Town by Town Snapshot: Drysdale
The size of Drysdale is about 40.1 square kilometres and has eight parks covering nearly 1.6 per cent of total area.
The population of Drysdale in 2011 was 4,316 people and by the 2016 Census the population was 4,272 showing a population decline of 1.0 per cent in the area during that time.
With the Drysdale real estate market going gangbusters since the last census, the population is estimated to have surpassed 5,000 people with young families and investors leading the charge in recent years to see the median house price jump by more than 50 per cent.
Drysdale beginnings started when in 1848 when Anne Drysdale (1792-1853) and her partner Caroline Newcomb (1812-74) acquired a farm north-west of the intersection of Jetty and Geelong-Portarlington Roads.
Anne Drysdale had prior farming experience in Scotland and on a pastoral run east of Geelong.
Drysdale and Newcomb were successful farmers and built the Coryule homestead.
The heritage-listed homestead is in McDermott Road, Curlewis, immediately west of Drysdale.
At that time the district was known as Bellerean or Bellarine, then Tuckfield (c.1854) and by the end of the decade, Drysdale.
The town developed not around the churches but the Buck’s Head Hotel (1852) at the corner of Collins Street and the Drysdale-St Leonards Road.
The land around Drysdale was fertile and the location was considered to be healthy. Settlement was relatively dense, and in 1853 a Road District was created for all the coastal area between Geelong and Portarlington and the Road Board’s office (1856) was built in Drysdale.
In 1872-73, a jetty was built on Corio Bay for taking produce from the Drysdale district. It enjoyed good patronage until the railway from Geelong to Queenscliff opened in 1879.
Until the 1950s, Drysdale was an agricultural township with amenities that included a bowling green, croquet lawn, churches and a shire hall.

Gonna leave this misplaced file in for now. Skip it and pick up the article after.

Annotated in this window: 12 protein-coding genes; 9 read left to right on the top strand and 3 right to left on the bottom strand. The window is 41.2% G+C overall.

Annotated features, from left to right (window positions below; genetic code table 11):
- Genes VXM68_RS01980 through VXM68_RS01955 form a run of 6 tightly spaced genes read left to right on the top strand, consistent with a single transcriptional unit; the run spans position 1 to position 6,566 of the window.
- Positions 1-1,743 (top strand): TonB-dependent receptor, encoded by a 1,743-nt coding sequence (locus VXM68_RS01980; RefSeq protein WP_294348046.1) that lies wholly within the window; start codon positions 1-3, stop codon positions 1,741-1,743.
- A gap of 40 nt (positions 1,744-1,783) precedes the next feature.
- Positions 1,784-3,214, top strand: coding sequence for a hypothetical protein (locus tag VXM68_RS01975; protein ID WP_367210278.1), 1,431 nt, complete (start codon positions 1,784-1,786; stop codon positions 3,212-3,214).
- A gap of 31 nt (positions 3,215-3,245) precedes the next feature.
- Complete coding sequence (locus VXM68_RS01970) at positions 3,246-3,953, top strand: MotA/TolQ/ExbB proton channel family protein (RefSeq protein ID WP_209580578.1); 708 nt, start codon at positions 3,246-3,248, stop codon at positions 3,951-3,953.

Beyond the old shire office there is the former Drysdale Railway Station at the junction of the Bellarine rail trail and the start of the tourist railway to Queenscliff.
CoreLogic data indicates that the predominant age group in Drysdale is 60-69 years with households in Drysdale being primarily childless couples and are likely to be repaying $1,800-$2,399 per month on mortgage repayments, and in general, people in Drysdale work in a professional occupation. In 2011, 82.8 per cent of the homes in Drysdale were owner-occupied compared with 81.4 per cent in 2016.
Median age: 49
5 year population change: -1%
Median house price: $580,000
Change in Median Price: (5yrs) is 52.6%
Median asking rent per week: $400
Average length of ownership: 11 years
Owner occupiers: 84%
Historic median house price:
February 2020: $580,000
February 2019: $500,000
February 2018: $442,500
February 2017: $422,500
February 2016: $378,500
House sales per annum:
Period ending February 2020: 60
Period ending February 2019: 73
Land median sale price:
February 2020: $290,000
February 2019: $282,000
Land sales per annum:
Period ending February 2020: 26
Period ending February 2019: 34